I remember years ago while being tasted on some Alsatian wines a little, new-to-the-business sales rep asked me, “Which wines are your favorite?” a question that any wine lover and buyer will tell you, is impossible to answer. Favorite? There are far too many options to pick just one, not to mention the whole, “favorite for what?” thing. I remember glancing at a map of France we have hanging on the tasting room wall and answering, “I think I am a fan of that Northern part” and went back to taking notes. I thought about that conversation a few years ago while actually tasting in the Rhone…turns out I am in fact a fan of the North.
We had spent most of our time in the South tasting lots of young Chateauneuf-du-Pape, Cotes du Rhone and Gigondas but it was during a 9:00am appointment with Thierry Allemand in Cornas that I found my happy place. We had just left the A. Clape winery and while I loved those wines I found them a bit too tightly wound. Might have been that I was tasting them at 8:30 in the morning on a freezing cold January day but still they were hard, confusing and somewhat challenging. Maybe it was the walk to Allemand’s winery, the sun was coming out, we had the first palate crushing wines under our belts, that Thierry Allemand saved us by shooing off a mouthy and aggressive teenager that was barking at our little band of American wine professionals. Could have been any of those things but standing there in his big handsome shadow, safely behind the gate of his tiny winemaking facility, the frost beginning to melt off my nose just in time to be warmly buried into a glass of cool climate Syrah so jarringly beautiful I felt my back go firm and lungs expand to twice their size. This, this was a Rhone that I could find myself splashing about in. Found my Rhone that day and from that day forward, when looking to get my Rhone on as it were, I look North.
Guess it’s not surprising if you consider the wines that move me, Champagne, Burgundy, Loire, all from cooler growing regions and aren't really about primary fruit. They are lean, pretty tangy and often exhibit some savory notes, just what I tend to favor and how my palate works…I’m a cheese plate over dessert person. While I still adore the wines of the Southern Rhone, (although they are starting to get too jammy and rich which pisses me off) there is just something about those Syrahs from the North that drive me wild. The herby, meaty, smoky thing, the wild flowers and dark berry thing, when I have all that in my glass it makes me think that if purple had a smell….this would be it.
Been spending some time in my Rhone department the past two weeks, both preparing for inventory and getting ready for a class devoted to those violet saturated, peppery and elegant Syrahs of the North, been captivated once again with wines that are as aromatically stimulating as great Burgundy but come with the added sex appeal of thicker bodies, wild and gamey, savory aromas and just enough weight to leave a deeper bruise.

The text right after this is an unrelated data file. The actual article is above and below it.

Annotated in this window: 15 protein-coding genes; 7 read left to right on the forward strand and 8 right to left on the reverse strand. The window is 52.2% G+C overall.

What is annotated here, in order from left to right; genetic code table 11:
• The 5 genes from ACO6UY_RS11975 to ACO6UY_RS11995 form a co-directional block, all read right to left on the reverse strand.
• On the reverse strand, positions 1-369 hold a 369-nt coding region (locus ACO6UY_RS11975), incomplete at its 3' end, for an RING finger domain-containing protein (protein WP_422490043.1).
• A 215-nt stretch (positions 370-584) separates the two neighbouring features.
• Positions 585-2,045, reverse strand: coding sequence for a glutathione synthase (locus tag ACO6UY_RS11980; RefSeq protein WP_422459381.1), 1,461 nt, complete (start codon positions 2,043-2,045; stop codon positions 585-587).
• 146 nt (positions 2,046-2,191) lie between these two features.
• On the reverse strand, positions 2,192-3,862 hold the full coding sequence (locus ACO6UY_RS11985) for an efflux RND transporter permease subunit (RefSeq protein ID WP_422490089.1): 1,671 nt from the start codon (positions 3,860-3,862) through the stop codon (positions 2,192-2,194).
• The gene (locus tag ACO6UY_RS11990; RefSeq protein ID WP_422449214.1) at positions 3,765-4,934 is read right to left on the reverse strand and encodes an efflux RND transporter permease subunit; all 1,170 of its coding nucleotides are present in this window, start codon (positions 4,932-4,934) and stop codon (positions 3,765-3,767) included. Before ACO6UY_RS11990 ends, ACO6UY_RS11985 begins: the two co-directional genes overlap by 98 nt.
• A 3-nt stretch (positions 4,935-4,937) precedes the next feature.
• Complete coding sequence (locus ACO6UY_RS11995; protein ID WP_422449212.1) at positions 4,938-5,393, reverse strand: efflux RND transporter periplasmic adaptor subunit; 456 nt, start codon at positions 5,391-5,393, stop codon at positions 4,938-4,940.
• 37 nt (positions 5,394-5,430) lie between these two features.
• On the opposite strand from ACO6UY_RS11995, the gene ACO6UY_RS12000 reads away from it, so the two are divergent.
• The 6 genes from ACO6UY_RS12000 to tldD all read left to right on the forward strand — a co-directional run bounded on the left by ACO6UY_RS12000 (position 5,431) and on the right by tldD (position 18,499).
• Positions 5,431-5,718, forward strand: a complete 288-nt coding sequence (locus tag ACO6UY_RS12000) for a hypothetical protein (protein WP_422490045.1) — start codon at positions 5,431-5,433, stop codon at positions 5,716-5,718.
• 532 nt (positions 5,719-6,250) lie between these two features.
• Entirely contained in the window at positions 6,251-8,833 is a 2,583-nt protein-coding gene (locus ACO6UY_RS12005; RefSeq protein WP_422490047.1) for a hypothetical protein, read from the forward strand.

Syrah suffers a bit, I think, from a little identity crisis. A victim of poorly thought out globalization and the misguided expectation that it might just be the "Next Big Thing" dumped on an unsuspecting and uninformed public that pretty much universally told us to go fuck ourselves. Weird, sweet, syrupy or oddly smoky wines with pushed extraction and not enough acidity to keep them in balance. Far too many of those and the wine drinking world turned a very cold shoulder on what can be, and is in fact, a very noble variety.
Been having a blast revisiting these wines and I fucking cannot wait to pop some corks and expose a few others to what cool climate, Northern Rhone Syrah can do....
Couple of wines that have been digging into my side, flipping my bit tingling switches and leaving their mark.
2012 Laurent Combier Crozes Hermitage ($18.99) I spent 10 minutes smelling this wine before I even noticed that I’d yet to taste it. It is that beguiling aromatically. Deep, dark, brooding but with this sexy bare-shoulder or suggestion of feminine and grace underneath. Purple flowers, cracked black pepper, cured meat and crushed blackberries. You want to know, smell and taste what drives Syrah lovers wild? Here you go
2012 Cave de Chante-Perdrix Vin de Pays de Collines Rhodaniennes Syrah, ($14.99) I am so diggin the wines from this area, such wicked values considering their close proximity to Saint-Joseph, not as weighty or serious but displaying many of the same flavors, just on a simpler, smaller scale. Sweet ripe fruit, massive amount of pepper and tons of violets all with a gentle mouth feel and a clean bright finish….rockin’ bottle of wine for this price.
2010 Francois Tardy Crozes-Hermitage, ($17.99) You know that raised eyebrow thing you get when something unfamiliar perplexes and intrigues you? Like you don't know what is happening but you know you are all in? Yeah, this wine gives me that. Lots of gamey notes here with a blast of fresh fruit that is, very quickly, followed by this sexy green peppercorn thing that keeps you going with the, "What huh?!" face. Wild but worth the ride.
2011 Domaine Faury L'ArtZele Syrah, ($29.99) Pretty. So freaking pretty. This is a wine that bares its purity from the first sniff and keeps your attention as it reveals itself all night long. Full of vibrancy and life the fruit here is bursting and naked in a way that captivates and demands.
2010 Louis Barruol La Viaillere Cotie Rotie, ($66.99) Deep. Soulful. Smokey. Charred. Explosive. Heart-pounding. Powerful. Regal. Demanding. Convincing. It's rare that a wine leaves me speechless, this one does.
Ready to splash about more in this cool cup of staining liquid....